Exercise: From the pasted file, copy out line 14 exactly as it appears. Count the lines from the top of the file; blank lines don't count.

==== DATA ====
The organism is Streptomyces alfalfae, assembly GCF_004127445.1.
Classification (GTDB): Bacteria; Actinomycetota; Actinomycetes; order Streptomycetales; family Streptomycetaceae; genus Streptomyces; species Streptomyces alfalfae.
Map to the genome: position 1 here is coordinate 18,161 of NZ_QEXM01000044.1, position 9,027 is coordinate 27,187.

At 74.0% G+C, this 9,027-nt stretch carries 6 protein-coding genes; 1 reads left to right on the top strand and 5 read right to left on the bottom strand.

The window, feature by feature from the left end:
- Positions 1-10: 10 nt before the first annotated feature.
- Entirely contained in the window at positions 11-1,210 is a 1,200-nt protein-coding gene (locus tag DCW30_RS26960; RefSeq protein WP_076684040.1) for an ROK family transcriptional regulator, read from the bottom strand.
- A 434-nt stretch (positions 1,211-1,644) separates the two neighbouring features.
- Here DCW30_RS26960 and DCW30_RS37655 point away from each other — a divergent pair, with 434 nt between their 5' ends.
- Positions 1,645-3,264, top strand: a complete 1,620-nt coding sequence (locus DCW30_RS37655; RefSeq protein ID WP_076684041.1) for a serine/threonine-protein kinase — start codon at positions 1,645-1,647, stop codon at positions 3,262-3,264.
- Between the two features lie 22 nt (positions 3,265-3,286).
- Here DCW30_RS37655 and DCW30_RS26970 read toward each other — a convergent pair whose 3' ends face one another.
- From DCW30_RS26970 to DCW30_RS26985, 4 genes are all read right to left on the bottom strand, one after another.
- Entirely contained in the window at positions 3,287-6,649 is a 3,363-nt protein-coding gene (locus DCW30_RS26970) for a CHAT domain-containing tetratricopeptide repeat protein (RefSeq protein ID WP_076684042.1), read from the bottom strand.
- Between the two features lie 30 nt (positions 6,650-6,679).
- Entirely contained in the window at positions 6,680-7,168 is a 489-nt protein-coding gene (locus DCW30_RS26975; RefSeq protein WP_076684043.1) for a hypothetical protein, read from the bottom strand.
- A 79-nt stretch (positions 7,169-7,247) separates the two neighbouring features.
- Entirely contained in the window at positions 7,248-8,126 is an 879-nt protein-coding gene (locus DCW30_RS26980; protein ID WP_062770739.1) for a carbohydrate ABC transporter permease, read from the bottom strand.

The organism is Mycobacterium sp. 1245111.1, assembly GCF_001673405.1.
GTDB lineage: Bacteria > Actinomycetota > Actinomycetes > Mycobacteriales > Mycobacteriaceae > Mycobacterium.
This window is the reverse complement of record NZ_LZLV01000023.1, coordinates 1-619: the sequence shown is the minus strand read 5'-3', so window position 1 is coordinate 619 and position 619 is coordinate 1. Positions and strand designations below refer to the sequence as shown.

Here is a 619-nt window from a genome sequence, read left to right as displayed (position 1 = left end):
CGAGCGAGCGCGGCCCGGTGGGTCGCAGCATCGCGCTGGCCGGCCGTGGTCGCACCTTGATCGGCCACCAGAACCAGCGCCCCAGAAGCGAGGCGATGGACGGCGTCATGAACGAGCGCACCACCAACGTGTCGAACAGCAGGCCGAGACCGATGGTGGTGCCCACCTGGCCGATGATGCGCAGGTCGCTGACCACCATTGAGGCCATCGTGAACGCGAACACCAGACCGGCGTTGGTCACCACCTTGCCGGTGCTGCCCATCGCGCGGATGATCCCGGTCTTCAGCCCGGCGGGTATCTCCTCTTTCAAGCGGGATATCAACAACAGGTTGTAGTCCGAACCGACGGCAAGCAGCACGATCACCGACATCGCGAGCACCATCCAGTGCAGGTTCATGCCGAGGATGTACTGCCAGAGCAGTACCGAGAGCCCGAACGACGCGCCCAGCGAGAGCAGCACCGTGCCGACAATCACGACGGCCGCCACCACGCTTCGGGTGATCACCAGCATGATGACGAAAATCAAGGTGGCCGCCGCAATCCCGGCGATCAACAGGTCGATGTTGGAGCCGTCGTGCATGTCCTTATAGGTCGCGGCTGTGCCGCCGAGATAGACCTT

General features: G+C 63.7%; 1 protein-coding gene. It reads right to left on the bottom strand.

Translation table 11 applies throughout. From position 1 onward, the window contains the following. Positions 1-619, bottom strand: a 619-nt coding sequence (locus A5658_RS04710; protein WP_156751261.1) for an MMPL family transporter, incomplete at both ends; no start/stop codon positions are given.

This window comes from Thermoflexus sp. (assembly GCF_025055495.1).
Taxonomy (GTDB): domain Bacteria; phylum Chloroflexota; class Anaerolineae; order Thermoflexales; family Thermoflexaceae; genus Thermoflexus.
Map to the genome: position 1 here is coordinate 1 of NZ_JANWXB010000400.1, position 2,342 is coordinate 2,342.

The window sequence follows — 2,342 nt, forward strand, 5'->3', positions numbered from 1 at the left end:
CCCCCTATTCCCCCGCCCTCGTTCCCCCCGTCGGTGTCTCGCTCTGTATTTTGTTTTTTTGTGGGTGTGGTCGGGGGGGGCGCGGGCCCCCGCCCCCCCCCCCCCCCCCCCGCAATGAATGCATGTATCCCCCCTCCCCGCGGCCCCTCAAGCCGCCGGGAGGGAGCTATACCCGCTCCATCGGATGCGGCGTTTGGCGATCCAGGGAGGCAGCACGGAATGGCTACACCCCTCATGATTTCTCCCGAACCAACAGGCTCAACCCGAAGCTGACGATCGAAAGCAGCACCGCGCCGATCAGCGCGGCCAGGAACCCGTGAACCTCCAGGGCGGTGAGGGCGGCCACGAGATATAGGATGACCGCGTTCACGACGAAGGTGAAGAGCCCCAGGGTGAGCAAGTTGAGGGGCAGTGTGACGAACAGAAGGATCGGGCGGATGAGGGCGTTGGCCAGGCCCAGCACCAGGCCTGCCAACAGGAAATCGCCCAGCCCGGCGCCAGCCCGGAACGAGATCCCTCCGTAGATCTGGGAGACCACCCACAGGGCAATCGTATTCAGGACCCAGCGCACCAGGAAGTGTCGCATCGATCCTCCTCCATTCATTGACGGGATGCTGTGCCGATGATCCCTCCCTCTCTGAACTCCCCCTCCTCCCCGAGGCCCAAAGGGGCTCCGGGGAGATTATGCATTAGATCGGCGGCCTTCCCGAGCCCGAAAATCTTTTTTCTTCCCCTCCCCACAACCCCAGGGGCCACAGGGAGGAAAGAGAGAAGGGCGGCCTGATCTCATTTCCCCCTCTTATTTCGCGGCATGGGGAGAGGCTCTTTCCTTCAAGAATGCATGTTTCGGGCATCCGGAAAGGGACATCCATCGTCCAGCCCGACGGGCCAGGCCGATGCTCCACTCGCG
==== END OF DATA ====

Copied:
- Entirely contained in the window at positions 3,287-6,649 is a 3,363-nt protein-coding gene (locus DCW30_RS26970) for a CHAT domain-containing tetratricopeptide repeat protein (RefSeq protein ID WP_076684042.1), read from the bottom strand.